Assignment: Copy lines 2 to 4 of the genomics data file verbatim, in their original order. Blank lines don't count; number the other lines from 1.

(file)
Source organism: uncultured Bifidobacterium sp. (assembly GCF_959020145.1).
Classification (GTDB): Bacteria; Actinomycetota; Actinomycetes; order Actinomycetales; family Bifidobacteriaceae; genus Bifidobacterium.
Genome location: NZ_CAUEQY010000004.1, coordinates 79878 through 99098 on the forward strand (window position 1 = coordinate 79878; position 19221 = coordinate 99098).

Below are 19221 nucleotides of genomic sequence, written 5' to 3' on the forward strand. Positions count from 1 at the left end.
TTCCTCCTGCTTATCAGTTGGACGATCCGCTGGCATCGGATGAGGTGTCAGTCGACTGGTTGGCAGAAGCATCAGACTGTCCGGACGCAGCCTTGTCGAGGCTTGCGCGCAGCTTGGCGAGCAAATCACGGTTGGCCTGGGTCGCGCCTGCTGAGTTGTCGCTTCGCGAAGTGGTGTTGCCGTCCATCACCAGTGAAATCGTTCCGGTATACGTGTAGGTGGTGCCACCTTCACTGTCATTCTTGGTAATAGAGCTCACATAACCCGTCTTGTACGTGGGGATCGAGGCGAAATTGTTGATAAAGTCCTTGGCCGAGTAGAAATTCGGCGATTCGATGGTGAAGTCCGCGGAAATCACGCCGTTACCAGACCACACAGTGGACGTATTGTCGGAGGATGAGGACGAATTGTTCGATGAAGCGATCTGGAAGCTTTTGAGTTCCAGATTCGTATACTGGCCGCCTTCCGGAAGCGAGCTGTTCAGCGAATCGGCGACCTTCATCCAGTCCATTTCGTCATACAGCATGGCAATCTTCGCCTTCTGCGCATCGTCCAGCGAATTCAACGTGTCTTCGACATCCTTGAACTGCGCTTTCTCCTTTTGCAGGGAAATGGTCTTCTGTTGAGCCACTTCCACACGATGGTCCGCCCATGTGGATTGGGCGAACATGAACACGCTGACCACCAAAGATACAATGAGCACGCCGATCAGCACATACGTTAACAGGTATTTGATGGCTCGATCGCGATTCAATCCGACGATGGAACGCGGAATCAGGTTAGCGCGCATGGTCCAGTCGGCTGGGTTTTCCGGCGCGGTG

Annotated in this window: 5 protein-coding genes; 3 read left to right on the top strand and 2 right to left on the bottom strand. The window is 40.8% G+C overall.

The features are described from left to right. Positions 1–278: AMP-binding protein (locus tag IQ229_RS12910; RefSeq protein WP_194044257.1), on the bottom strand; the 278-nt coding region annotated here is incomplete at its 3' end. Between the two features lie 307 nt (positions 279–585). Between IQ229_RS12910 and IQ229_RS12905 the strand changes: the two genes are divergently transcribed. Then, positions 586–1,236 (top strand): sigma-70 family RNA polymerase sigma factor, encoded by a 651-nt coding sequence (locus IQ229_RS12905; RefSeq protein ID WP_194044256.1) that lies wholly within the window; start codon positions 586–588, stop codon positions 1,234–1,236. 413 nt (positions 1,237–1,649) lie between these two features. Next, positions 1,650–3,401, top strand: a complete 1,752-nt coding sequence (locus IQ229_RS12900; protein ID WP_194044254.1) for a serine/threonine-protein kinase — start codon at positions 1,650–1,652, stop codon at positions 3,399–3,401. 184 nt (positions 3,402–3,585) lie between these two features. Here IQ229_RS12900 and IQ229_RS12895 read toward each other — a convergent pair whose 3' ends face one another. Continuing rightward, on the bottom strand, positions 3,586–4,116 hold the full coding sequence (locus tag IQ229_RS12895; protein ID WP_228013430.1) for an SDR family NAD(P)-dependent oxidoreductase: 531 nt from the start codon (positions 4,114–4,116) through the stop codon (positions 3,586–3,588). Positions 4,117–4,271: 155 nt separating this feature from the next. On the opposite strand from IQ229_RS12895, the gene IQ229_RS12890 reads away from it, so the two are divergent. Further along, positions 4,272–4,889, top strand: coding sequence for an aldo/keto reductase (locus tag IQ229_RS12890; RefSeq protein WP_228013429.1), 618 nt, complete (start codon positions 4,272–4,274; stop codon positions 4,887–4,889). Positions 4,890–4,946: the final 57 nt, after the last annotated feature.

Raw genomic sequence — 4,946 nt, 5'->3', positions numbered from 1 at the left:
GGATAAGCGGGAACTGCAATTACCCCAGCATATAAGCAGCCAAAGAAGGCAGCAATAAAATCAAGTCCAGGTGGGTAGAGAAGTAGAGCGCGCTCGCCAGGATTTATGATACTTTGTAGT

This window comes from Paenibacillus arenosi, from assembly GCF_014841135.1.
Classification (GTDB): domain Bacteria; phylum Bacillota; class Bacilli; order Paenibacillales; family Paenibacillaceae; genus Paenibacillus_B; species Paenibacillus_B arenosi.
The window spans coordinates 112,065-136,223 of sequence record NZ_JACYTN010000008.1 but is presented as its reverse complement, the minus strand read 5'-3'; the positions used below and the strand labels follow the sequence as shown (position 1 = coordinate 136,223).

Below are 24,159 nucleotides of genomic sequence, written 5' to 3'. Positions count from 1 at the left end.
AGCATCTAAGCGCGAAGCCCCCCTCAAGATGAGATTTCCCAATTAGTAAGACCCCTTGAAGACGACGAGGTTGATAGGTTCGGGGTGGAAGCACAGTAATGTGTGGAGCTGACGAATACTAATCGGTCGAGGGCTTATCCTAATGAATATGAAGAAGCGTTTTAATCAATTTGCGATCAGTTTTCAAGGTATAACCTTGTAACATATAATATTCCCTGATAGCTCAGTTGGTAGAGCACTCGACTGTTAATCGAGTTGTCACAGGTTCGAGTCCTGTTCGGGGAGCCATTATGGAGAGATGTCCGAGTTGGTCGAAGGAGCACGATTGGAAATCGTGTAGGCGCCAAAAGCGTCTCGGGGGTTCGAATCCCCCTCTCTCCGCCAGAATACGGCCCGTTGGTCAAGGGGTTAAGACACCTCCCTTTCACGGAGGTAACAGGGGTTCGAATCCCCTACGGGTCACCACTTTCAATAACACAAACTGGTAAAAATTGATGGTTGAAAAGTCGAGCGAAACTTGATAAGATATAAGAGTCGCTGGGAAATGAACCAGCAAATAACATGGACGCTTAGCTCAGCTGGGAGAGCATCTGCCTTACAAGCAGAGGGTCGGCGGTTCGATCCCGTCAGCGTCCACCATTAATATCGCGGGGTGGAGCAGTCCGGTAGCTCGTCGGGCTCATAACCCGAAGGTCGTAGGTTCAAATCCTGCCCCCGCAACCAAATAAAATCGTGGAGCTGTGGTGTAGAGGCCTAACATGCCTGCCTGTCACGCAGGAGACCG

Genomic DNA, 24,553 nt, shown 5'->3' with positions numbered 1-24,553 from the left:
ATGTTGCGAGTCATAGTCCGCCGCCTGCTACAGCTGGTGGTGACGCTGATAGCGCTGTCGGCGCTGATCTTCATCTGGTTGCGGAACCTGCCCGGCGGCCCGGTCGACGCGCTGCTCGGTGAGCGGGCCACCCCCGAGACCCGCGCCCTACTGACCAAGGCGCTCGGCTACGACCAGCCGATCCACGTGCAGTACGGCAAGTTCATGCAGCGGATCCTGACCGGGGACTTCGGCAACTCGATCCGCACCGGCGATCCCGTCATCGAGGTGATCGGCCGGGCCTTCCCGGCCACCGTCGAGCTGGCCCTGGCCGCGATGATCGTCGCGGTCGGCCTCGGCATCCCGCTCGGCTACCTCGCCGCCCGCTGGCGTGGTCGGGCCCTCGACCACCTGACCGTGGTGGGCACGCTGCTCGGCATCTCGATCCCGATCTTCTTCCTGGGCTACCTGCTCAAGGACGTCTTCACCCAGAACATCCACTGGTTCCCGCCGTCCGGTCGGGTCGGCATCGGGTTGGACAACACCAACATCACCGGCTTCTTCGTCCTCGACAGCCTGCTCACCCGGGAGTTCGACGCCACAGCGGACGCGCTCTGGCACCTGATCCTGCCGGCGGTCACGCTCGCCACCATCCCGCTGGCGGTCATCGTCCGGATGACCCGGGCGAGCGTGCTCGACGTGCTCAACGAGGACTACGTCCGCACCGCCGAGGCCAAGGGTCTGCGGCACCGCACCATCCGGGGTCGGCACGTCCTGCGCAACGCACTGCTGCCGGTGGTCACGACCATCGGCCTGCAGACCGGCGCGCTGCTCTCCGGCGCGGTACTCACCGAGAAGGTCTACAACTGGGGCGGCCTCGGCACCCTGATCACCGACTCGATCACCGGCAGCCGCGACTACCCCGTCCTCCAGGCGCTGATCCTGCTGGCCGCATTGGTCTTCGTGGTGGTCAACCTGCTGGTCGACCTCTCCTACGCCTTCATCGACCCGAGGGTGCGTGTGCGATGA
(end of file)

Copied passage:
Classification (GTDB): Bacteria; Actinomycetota; Actinomycetes; order Actinomycetales; family Bifidobacteriaceae; genus Bifidobacterium.
Genome location: NZ_CAUEQY010000004.1, coordinates 79878 through 99098 on the forward strand (window position 1 = coordinate 79878; position 19221 = coordinate 99098).

Below are 19221 nucleotides of genomic sequence, written 5' to 3' on the forward strand. Positions count from 1 at the left end.